So when you get there, you find this profound stillness, so those are the three keywords of this meditation. They both have two … They all have two Ss, stillness, silence, and space. So find the stillness in which your heart is beating. If you’re moving your hands or your feet, focus on the stillness in which that movement is occurring instead of the movement itself. Find the stillness beneath every light bulb that’s humming a little near you, and the sounds made by your computer, anything that’s moving or changing at all. Find the stillness through which all life moves. I love this quote by Alexander Pope, “All forms that perish, other forms supply. By turns, we catch the vital breath and die, like bubbles in the sea of matter born, we rise, we break, and to that sea, return.”

So Claire came into the stillness, she rose through the sea of matter, and she left. And all of it took place in the field of life itself, which has no opposite, and which is the same as the stillness. So can you imagine the stillness within your body and around you that is alive? Can you feel the aliveness of the stillness through which we move? Then move into the silence beneath the sounds. Even as you can hear my voice, pay most of your attention to the stillness and silence that carry my voice through the air. The silence is the source of all the sound, and all sound comes into it and then disappears out of it. So I’ll stop talking for about 10 seconds, and I want you to just follow the end of my voice and then follow it after it ends all the way into total silence. And the silence is full of love and the silence is alive.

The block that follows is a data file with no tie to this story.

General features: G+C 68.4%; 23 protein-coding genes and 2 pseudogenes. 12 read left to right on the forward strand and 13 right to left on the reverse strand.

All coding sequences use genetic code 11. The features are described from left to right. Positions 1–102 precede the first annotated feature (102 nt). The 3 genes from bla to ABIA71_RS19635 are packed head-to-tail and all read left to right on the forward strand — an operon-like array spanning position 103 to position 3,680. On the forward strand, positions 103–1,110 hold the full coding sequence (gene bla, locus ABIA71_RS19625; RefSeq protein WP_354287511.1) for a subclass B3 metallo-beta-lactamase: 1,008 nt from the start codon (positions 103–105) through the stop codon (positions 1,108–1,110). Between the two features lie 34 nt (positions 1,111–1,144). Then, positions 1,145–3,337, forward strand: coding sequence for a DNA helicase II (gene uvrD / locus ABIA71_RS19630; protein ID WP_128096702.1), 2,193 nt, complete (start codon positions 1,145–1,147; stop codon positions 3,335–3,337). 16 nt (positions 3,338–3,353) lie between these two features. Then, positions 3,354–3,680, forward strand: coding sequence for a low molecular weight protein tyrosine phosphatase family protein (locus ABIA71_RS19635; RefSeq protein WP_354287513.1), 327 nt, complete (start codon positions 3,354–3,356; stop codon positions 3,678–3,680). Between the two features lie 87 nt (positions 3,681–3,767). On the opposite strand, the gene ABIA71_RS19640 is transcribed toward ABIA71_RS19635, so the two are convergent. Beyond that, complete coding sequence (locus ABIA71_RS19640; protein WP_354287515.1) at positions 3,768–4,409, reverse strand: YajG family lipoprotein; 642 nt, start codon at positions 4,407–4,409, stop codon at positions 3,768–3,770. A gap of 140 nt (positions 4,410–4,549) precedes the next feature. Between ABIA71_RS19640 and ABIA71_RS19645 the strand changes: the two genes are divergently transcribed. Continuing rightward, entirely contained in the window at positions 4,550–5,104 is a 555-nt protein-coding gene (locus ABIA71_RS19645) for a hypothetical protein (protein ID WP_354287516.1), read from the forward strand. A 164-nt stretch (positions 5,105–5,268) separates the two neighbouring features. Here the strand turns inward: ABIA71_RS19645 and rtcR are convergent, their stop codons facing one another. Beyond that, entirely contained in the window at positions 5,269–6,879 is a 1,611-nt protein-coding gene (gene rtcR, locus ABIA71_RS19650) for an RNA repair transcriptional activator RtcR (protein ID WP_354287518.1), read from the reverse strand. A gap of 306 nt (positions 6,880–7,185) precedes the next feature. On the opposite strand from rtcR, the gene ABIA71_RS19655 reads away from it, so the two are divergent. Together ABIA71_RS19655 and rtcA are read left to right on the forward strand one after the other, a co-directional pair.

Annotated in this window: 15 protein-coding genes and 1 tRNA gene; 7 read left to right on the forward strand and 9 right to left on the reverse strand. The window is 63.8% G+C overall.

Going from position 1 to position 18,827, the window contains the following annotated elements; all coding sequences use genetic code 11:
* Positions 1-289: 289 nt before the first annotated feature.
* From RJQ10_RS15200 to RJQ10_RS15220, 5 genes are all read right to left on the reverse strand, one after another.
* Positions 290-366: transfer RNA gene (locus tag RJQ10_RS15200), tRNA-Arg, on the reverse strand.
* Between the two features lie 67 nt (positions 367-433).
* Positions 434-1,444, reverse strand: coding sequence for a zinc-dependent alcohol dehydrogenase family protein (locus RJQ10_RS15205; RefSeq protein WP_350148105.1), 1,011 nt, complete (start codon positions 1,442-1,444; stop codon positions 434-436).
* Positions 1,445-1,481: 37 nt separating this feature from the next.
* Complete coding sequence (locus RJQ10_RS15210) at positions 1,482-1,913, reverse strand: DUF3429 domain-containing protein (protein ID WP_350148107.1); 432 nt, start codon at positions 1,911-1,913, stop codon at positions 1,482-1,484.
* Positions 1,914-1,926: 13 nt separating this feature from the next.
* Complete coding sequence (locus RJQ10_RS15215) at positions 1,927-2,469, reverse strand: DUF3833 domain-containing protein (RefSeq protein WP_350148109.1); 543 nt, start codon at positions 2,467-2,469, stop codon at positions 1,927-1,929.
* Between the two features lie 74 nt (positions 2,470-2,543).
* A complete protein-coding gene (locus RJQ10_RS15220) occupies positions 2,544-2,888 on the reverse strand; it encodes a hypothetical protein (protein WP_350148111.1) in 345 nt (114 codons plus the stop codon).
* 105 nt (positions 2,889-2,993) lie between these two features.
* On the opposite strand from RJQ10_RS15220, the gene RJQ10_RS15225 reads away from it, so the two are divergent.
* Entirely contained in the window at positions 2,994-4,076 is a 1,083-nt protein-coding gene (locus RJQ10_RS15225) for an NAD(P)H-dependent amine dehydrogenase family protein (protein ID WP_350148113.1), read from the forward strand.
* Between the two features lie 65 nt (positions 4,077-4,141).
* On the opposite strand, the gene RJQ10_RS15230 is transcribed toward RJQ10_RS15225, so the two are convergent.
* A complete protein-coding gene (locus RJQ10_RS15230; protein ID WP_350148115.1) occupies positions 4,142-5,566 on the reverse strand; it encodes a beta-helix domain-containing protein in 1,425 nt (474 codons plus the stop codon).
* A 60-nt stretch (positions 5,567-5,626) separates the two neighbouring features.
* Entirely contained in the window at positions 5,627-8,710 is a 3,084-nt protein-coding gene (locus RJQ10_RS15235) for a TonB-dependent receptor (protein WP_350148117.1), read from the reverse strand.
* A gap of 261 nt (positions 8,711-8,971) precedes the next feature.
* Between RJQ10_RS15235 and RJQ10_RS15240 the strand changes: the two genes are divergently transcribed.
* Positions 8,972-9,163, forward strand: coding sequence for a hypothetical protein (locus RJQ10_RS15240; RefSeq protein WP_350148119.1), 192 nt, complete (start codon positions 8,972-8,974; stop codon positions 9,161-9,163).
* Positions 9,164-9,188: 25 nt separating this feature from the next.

Now bring in the space in which things happen, the stillness of it, the infinity of it, and the silence. And allow yourself to dissolve into stillness, silence, and space. We’re so afraid they will hurt us, but that’s what we are. They form us like bubbles in the sea of matter, and we get all excited about this life and we get all attached to these bodies and to the bodies of those we love, and then the bubbles break, but they just go back into the sea of life. And the joy, I haven’t died yet myself, but I plan to, not any time soon, and every experience I’ve had of actual death, not the loss which is terrible, and not the suffering leading up to it, which is terrible, but the actual fact of death is like breathing in when you come up out of water and you were desperate for oxygen.